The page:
Part two of the ‘Oh Boyacá’.
The Oh Boyacá route through the Santander and Boyaca departments has been a lot of fun: we’ve had stable weather (no rain at all in fact), good riding conditions, no problems with acclimatisation and have both lost weight and gained fitness – as you do when the climbs can take up to 3–4 hours of steady riding. It’s been a challenge, but a thoroughly satisfying one.

This region of Colombia in general has been fantastic for touring and overall yet another highlight of the journey. The roads are invariably quiet, to the point of being deserted even; the landscapes huge in scale and startlingly diverse, as each valley seems to have its own microclimate. The communities we pass through – maybe two to three in a typical day – are welcoming of visitors. People don’t hesitate to approach us and ask questions and sometime offer us drinks or the ever-welcome helado (ice cream). Colombia is the friendliest country of our ride so far.

We’d had two days off when we first arrived in El Cocuy; resting, blogging and acclimatising so when we returned there after our visit to the Parque Nacional del Cocuy we spent just one night and the next morning pedalled out of town and straight into a 1500 metre, 20 kilometre climb.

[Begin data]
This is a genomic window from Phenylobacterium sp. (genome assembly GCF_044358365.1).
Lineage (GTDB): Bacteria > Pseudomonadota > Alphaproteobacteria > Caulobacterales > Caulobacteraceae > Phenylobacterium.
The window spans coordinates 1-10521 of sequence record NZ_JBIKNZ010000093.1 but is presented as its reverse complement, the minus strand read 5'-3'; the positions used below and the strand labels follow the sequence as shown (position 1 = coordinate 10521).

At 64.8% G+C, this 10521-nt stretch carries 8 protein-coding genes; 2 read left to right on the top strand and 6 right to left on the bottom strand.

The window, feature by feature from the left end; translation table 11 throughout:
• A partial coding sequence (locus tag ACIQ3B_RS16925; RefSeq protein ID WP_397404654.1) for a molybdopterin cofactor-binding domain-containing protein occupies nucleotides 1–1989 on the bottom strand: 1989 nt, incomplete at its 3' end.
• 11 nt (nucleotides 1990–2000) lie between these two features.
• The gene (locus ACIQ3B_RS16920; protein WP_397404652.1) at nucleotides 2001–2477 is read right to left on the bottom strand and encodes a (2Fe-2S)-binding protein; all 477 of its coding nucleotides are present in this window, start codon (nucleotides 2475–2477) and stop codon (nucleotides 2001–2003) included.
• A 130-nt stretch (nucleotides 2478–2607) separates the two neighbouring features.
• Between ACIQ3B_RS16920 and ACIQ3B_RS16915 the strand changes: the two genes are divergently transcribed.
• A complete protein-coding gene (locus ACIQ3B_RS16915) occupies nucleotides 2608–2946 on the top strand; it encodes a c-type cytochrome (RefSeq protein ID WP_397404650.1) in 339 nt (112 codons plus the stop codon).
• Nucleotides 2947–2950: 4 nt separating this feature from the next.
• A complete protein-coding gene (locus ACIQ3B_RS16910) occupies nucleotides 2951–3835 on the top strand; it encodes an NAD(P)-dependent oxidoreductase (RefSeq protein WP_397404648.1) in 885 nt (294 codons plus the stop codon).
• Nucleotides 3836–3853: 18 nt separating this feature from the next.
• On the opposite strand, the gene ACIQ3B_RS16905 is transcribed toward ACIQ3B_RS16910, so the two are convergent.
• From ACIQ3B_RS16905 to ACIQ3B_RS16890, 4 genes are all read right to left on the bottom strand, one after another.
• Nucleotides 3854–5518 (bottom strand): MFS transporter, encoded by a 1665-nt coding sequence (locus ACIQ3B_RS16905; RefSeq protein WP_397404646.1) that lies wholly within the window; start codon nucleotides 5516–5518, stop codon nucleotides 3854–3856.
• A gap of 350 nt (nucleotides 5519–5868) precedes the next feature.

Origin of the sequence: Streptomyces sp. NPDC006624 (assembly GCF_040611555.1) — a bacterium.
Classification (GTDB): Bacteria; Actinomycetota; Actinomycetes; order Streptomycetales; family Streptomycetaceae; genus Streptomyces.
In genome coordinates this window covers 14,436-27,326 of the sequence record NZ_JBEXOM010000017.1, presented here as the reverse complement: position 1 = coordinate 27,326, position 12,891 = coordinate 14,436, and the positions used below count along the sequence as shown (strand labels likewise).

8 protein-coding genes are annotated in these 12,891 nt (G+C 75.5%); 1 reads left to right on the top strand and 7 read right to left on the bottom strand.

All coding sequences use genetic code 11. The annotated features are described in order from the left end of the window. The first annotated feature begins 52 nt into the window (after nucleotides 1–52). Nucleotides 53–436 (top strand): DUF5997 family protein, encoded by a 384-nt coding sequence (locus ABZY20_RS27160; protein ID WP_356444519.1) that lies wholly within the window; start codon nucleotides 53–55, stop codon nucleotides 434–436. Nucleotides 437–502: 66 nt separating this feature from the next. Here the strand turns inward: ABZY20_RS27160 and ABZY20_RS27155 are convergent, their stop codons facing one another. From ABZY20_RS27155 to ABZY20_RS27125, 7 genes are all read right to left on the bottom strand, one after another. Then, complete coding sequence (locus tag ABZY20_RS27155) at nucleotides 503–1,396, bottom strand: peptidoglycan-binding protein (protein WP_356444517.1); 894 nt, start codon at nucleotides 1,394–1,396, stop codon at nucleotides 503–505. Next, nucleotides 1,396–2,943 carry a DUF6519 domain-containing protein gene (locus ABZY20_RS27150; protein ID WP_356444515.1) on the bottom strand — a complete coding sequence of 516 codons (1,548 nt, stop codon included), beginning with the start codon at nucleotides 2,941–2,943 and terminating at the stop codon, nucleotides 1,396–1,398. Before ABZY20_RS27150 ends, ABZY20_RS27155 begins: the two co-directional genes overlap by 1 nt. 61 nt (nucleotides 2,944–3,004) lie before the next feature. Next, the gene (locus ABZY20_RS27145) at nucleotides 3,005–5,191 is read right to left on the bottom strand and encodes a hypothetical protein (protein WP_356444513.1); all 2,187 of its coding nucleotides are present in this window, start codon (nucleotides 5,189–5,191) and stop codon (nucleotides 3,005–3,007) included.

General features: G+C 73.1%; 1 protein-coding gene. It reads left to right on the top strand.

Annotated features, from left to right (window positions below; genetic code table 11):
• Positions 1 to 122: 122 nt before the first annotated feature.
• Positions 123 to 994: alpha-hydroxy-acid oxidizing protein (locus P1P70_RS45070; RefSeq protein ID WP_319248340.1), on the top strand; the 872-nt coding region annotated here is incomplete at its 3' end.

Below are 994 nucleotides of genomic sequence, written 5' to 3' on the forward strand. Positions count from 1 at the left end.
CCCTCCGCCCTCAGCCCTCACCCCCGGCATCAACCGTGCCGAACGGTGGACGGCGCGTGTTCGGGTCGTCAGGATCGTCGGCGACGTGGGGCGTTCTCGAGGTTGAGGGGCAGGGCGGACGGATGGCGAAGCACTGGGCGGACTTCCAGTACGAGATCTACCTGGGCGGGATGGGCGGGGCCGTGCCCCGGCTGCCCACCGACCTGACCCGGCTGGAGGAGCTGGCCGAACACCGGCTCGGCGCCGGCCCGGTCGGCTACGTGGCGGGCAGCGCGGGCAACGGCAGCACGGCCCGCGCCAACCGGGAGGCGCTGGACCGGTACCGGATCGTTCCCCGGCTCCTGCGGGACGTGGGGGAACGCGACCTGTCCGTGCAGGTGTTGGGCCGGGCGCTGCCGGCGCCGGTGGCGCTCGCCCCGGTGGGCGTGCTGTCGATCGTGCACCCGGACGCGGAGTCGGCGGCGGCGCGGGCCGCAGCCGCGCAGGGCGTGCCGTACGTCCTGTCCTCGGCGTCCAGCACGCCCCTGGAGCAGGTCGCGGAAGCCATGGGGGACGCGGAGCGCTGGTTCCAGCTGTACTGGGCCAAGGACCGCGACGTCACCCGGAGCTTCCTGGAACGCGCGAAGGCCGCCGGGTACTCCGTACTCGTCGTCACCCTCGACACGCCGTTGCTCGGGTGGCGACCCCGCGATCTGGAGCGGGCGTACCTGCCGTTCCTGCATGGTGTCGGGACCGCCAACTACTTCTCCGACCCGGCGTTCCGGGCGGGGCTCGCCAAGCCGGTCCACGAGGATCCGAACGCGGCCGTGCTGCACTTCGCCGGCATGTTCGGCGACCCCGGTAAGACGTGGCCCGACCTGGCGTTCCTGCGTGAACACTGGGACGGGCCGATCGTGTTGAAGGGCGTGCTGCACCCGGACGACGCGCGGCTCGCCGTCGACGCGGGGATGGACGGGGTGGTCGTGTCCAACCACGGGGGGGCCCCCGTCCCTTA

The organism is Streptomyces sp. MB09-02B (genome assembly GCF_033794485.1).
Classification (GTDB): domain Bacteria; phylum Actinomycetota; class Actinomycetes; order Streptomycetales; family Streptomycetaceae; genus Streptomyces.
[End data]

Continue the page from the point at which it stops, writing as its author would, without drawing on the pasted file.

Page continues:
A final goodbye to El Cocuy.

The climb’s one of the longest on the Oh Boyacá ride, reaching 4100 metres and it took us back into Colombia’s páramo and the best frailejon forests we’ve seen yet.

Camping in these places is a real highlight (despite the frigid overnight temperatures) so we’d planned this day around stopping early, camping high and enjoying the special landscape. We stopped a couple of kilometres shy of the road’s highpoint at about 4050 metres and found a sheltered spot with plenty of frailejons for company.

Lots in fact – spot the tent!

Like clockwork the cloud boiled up in the late afternoon and we lost visibility for a while, cooking dinner under a thick blanket of cloud.

But the sky cleared and the temps were already into the negatives when I set up this shot. The colour of the sky is unusual for an astro photo and I think it’s light pollution from Bogotá.